Browsing named entities in The Daily Dispatch: October 2, 1861., [Electronic resource]. You can also browse the collection for McCulloch or search for McCulloch in all documents.

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y for the Confederacy were that confidence to be diminished by unjust criticism. The men who have fought our battles know better how to appreciate our Generals than peaceful citizens who have never smelt gunpowder. Such men as Johnston, Beauregard, Smith, and others who might be named, on the Potomac; such Generals as Lee and Loring in Western Virginia; such a master of his profession as Gen. Albert S. Johnston; such accomplished soldiers and strategists as Generals Hardee, Magruder, McCulloch, Price, Hill, Polr, and others, are not to be found in any other army on this continent.--The South has shown its good sense in calling to the control of its forces educated military men, and has been fortunate in securing not only soldiers, but men of sense and character, of dignity, self-respect, and conscience, who appreciate the responsibility of their positions, and have as much to lose by disaster as any one else in the Southern Confederacy; probably more. Having selected our agents
of the battle of Bull Run, implored the 4th Pennsylvania regiment to "strike for their homes," and they did so at the rate of ten miles an hour. The Secretary of State, of New Jersey, on Tuesday, presented to the Legislature an abstract of the State census. The total population is 672,024. Of these 644,080 are whites, 21,936 free colored, and eight slaves. Capt. Thos. Johnston, quartermaster of the Louisiana regiment, has been appointed brigade commissary in the field, under Gen. McCulloch. Bayard Taylor, who had been spending the last three months at Gatha, Germany, with the relatives of his wife, is expected home by every steamer. Immediately upon his return he will join one of the divisions of the national army as the war correspondent of the Tribune. It is understood that Mr. Eustis, a member of the late Federal Congress, at Washington, from Louisiana, has been appointed, and attached as secretary to Mr. Slidell's mission to France. Mr. Gerard Hallock,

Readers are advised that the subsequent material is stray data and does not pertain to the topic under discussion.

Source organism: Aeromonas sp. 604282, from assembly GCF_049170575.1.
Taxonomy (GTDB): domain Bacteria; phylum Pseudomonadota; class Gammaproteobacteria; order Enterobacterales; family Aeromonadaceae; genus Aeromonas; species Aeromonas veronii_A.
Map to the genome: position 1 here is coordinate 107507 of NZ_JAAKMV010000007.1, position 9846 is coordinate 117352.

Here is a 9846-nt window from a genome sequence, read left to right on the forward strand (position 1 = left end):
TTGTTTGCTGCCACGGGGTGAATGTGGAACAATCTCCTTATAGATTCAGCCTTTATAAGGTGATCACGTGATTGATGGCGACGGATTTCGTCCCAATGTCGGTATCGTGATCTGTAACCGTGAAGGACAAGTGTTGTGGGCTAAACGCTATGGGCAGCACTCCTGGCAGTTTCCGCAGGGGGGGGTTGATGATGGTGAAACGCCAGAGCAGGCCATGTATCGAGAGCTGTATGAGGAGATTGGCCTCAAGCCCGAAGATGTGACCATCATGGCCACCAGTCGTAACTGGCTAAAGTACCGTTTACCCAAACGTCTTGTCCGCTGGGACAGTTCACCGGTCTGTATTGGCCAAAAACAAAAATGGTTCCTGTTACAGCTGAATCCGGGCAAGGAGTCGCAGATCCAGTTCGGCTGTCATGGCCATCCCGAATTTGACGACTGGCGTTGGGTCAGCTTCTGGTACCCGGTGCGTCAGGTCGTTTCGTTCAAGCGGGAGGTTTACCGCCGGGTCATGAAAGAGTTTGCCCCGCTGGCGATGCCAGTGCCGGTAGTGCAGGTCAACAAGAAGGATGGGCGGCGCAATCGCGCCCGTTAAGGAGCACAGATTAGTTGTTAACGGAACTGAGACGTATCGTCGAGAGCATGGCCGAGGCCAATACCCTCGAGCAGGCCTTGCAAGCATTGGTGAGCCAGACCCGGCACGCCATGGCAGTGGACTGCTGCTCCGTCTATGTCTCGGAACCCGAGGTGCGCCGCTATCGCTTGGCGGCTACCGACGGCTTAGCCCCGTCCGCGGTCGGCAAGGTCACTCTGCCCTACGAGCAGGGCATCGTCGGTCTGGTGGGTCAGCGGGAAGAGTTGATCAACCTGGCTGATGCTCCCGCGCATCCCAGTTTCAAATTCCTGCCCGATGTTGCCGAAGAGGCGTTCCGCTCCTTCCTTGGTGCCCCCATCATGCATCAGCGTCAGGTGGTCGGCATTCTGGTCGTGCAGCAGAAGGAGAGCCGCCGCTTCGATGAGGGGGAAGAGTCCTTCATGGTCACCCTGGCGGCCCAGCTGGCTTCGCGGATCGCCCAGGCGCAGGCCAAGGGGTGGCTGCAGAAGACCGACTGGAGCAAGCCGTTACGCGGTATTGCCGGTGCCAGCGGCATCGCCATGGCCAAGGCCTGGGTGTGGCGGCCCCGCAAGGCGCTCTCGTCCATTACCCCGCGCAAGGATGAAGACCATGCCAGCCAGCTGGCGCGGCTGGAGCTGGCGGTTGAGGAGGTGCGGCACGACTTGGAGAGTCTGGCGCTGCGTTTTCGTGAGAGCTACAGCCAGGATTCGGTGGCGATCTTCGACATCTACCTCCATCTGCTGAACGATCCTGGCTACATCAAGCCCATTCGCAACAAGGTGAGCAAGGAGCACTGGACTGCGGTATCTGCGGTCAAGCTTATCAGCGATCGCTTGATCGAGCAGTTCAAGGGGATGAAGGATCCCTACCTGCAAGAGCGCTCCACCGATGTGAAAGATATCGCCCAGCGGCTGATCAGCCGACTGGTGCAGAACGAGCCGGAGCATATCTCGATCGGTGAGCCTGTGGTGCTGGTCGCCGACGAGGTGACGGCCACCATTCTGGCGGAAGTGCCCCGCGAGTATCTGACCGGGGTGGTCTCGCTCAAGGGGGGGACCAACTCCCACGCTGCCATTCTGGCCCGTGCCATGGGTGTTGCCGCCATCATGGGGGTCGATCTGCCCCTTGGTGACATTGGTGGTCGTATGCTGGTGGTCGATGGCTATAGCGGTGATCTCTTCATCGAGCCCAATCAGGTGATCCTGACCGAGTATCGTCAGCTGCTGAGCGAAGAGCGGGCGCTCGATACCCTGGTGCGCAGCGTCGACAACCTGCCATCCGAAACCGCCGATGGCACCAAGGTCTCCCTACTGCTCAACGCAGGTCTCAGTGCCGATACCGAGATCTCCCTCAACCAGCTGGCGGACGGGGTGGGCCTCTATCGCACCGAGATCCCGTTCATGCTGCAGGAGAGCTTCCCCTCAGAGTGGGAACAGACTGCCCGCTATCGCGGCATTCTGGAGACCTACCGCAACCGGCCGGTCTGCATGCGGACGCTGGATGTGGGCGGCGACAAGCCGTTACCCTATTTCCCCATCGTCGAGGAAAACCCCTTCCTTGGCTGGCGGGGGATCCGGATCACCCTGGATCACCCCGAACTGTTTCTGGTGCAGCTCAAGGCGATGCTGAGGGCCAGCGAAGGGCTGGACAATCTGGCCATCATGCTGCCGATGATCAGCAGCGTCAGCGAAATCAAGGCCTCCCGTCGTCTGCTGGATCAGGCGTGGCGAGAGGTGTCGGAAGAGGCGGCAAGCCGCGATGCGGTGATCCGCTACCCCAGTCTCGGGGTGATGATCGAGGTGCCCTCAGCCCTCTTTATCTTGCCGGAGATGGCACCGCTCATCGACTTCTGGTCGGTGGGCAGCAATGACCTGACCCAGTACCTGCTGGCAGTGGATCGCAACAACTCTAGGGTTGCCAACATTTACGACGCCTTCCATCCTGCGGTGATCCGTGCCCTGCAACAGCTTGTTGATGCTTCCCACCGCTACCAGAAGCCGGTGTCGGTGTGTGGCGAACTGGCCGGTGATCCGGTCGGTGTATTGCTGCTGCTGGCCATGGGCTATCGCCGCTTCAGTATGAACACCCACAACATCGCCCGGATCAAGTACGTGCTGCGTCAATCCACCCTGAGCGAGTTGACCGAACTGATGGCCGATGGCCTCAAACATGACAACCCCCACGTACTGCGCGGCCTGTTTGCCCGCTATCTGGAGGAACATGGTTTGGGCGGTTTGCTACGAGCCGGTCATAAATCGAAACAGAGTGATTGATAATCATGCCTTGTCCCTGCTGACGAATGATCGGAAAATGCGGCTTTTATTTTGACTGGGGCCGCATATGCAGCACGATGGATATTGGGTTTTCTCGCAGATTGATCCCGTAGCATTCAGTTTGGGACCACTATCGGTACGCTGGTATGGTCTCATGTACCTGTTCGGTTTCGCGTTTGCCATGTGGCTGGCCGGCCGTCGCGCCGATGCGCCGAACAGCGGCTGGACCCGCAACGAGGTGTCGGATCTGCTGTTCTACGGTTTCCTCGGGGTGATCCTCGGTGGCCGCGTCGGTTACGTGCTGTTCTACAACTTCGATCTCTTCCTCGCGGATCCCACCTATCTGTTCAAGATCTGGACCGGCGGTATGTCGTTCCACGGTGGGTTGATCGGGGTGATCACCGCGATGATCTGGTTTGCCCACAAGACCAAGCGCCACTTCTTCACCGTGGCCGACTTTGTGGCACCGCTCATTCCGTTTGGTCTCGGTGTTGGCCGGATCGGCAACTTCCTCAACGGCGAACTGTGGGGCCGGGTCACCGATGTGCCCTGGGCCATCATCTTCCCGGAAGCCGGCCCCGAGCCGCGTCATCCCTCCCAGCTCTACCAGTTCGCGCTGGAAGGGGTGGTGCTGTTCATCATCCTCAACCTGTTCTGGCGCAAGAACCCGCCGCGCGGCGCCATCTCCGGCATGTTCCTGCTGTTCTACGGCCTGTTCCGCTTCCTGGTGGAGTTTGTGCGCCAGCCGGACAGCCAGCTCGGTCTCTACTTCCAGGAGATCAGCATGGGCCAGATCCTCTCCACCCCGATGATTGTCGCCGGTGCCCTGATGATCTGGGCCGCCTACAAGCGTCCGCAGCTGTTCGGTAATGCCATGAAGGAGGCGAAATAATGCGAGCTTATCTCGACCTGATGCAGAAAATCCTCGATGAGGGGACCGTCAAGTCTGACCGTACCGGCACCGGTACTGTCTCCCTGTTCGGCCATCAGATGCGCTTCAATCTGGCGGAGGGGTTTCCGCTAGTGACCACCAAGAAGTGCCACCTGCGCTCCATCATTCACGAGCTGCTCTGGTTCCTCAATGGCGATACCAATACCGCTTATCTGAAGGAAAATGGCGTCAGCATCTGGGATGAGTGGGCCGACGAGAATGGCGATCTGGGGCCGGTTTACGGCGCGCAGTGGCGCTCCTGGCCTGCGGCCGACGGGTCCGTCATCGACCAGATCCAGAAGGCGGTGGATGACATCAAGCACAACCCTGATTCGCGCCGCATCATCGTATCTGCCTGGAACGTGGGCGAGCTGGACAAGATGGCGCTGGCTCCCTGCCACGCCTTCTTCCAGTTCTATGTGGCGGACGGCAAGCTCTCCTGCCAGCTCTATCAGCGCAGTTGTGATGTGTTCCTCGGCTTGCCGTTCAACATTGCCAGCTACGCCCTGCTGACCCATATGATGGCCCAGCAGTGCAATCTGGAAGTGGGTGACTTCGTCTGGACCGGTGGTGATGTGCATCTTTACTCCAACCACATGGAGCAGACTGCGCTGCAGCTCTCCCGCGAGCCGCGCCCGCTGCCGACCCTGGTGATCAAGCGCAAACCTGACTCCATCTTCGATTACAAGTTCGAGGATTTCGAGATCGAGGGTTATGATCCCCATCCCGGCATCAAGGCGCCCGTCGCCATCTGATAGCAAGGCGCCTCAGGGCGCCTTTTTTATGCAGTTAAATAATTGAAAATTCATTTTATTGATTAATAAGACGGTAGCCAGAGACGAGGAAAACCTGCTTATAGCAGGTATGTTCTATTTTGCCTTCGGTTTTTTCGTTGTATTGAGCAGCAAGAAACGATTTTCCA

at Lexington, against 30,000 Federals. Ten thousand of the latter were out on a marauding expedition. The Federals were so much exhausted that they were unable to resist the Confederates. The following is Fremont's dispatch to Washington: "Lexington has fallen into Price's hands. Their winter supplies having been cut off, the reinforcements of fourteen thousand had no means of crossing the river in time to be of assistance. I am taking the d, and hope to be able to destroy the enemy before or after their junction with McCulloch's forces." A dispatch from Jefferson City says that Claib. Jackson is advancing on Booneville with 10,000, and that Price is marching towards Georgetown with 20,000, the Lexington army being doubled for that purpose. The steamer Clara Bell has been re-taken by the Confederates, with $30,000 in merchandize. Price's forces will doubtless in a few days amount to thirty or forty thousand. There is nothing of interest from Lexington.